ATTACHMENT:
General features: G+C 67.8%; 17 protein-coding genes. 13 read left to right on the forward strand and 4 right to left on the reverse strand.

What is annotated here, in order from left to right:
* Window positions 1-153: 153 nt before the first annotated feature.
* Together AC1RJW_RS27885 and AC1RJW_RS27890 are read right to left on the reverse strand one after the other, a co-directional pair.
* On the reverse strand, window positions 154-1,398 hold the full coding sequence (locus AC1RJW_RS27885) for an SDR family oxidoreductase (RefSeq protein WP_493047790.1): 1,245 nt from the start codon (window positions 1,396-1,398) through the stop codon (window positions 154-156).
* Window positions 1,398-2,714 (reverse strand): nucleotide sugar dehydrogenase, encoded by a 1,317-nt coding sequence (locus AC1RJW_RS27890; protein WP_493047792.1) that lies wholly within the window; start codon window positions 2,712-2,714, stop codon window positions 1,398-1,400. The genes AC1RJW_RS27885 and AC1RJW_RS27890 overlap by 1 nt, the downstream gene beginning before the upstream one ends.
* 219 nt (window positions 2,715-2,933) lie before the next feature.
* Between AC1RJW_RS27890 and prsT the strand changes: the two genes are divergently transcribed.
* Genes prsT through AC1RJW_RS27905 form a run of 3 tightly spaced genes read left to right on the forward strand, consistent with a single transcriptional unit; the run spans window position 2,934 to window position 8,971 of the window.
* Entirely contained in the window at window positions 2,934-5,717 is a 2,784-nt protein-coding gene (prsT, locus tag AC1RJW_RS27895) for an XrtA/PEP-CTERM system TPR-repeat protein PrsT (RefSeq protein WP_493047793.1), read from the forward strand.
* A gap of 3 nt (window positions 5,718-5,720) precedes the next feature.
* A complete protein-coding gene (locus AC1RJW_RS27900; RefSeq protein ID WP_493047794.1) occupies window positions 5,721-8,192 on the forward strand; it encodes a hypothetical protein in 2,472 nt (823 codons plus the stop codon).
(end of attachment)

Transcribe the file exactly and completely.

General features: G+C 67.8%; 17 protein-coding genes. 13 read left to right on the forward strand and 4 right to left on the reverse strand.

What is annotated here, in order from left to right:
* Window positions 1-153: 153 nt before the first annotated feature.
* Together AC1RJW_RS27885 and AC1RJW_RS27890 are read right to left on the reverse strand one after the other, a co-directional pair.
* On the reverse strand, window positions 154-1,398 hold the full coding sequence (locus AC1RJW_RS27885) for an SDR family oxidoreductase (RefSeq protein WP_493047790.1): 1,245 nt from the start codon (window positions 1,396-1,398) through the stop codon (window positions 154-156).
* Window positions 1,398-2,714 (reverse strand): nucleotide sugar dehydrogenase, encoded by a 1,317-nt coding sequence (locus AC1RJW_RS27890; protein WP_493047792.1) that lies wholly within the window; start codon window positions 2,712-2,714, stop codon window positions 1,398-1,400. The genes AC1RJW_RS27885 and AC1RJW_RS27890 overlap by 1 nt, the downstream gene beginning before the upstream one ends.
* 219 nt (window positions 2,715-2,933) lie before the next feature.
* Between AC1RJW_RS27890 and prsT the strand changes: the two genes are divergently transcribed.
* Genes prsT through AC1RJW_RS27905 form a run of 3 tightly spaced genes read left to right on the forward strand, consistent with a single transcriptional unit; the run spans window position 2,934 to window position 8,971 of the window.
* Entirely contained in the window at window positions 2,934-5,717 is a 2,784-nt protein-coding gene (prsT, locus tag AC1RJW_RS27895) for an XrtA/PEP-CTERM system TPR-repeat protein PrsT (RefSeq protein WP_493047793.1), read from the forward strand.
* A gap of 3 nt (window positions 5,718-5,720) precedes the next feature.
* A complete protein-coding gene (locus AC1RJW_RS27900; RefSeq protein ID WP_493047794.1) occupies window positions 5,721-8,192 on the forward strand; it encodes a hypothetical protein in 2,472 nt (823 codons plus the stop codon).